Storm Barra has arrived, is with us and will remain with us for a while longer.
Our area has an Orange-level weather warning in operation – very strong winds, heavy rain, probable flooding, some damage etc – and has lived up to the forecast so far today. I was woken around six this morning by rain pelting against the window and these conditions are likely to continue until tomorrow morning.
Thankfully, as I write, there has been no damage to the house and only minor damage in the garden – one small tree down, Cornus alternifolia ‘Argentea’, and some small branches scattered about but nothing hugely significant. In contrast, a relatively large tree fell across the road nearby and as it lay on the electricity wires the repair engineers were called to remove it. For their safety they disconnected the supply but we were without electricity for only an hour, so a very small inconvenience. I must comment that the electricity workers deserve great praise and thanks for their work. They were out in what were certainly very difficult conditions, especially for the man who was raised on the cherry picker to the top of the electricity pole to make the necessary repairs. On such a windy day this was not the place for the faint-hearted.
Our view to the river changed with the high tide this morning. It was an especially high tide, one of the seasonal spring tides, and when driven by the following strong winds it broke the banks and flooded the field – the mash – between us and the river. It will drain away again via a sluice gate as the tide drops though it may take a few days to empty completely. Thankfully, it came no further than the mash and our road remained clear so travel was possible though we have no need nor desire to do so.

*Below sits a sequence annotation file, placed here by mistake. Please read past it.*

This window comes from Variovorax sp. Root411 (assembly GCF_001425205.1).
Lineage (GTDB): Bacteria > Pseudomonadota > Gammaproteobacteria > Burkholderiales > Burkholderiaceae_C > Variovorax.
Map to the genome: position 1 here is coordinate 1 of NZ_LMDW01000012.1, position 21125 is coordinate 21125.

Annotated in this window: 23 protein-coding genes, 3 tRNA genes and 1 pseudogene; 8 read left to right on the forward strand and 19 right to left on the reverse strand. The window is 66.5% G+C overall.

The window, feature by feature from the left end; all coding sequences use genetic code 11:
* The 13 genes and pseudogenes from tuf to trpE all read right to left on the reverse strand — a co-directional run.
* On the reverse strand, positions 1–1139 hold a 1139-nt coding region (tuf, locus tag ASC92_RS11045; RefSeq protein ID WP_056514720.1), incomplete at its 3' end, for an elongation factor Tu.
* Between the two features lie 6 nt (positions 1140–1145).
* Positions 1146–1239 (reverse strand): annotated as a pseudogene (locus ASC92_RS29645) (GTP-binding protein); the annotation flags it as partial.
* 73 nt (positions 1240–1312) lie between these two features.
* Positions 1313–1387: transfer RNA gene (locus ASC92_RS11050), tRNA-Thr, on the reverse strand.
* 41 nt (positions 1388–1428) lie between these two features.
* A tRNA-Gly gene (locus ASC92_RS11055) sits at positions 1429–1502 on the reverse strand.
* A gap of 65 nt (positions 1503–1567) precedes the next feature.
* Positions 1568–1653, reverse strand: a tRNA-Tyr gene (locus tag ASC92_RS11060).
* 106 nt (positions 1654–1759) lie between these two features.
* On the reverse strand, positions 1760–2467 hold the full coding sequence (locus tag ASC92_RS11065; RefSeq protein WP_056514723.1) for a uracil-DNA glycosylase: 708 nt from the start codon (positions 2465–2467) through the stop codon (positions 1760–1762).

We will settle down for the rest of the day; hope the electricity supply isn’t disrupted further and that we will be able to cook the dinner later this evening. If any of you are living under the influence of Storm Barra I hope that you are safe and well and that the sun shines on us all tomorrow!
Views across the flooded fields to Grannagh Castle on the other side of the river.
And, finally, a view along the river to the old Red Iron Bridge – a now disused railway bridge.
A parting thought: As I was returning from taking this last photograph, which was taken from beneath the new bridge near our house, I met two women heading out to the same viewpoint, both dressed for the dreadful weather and carrying binoculars. They were going to survey the riverbank in hopes of spotting the body of a local man who has been missing for the last three weeks. We have small troubles in comparison.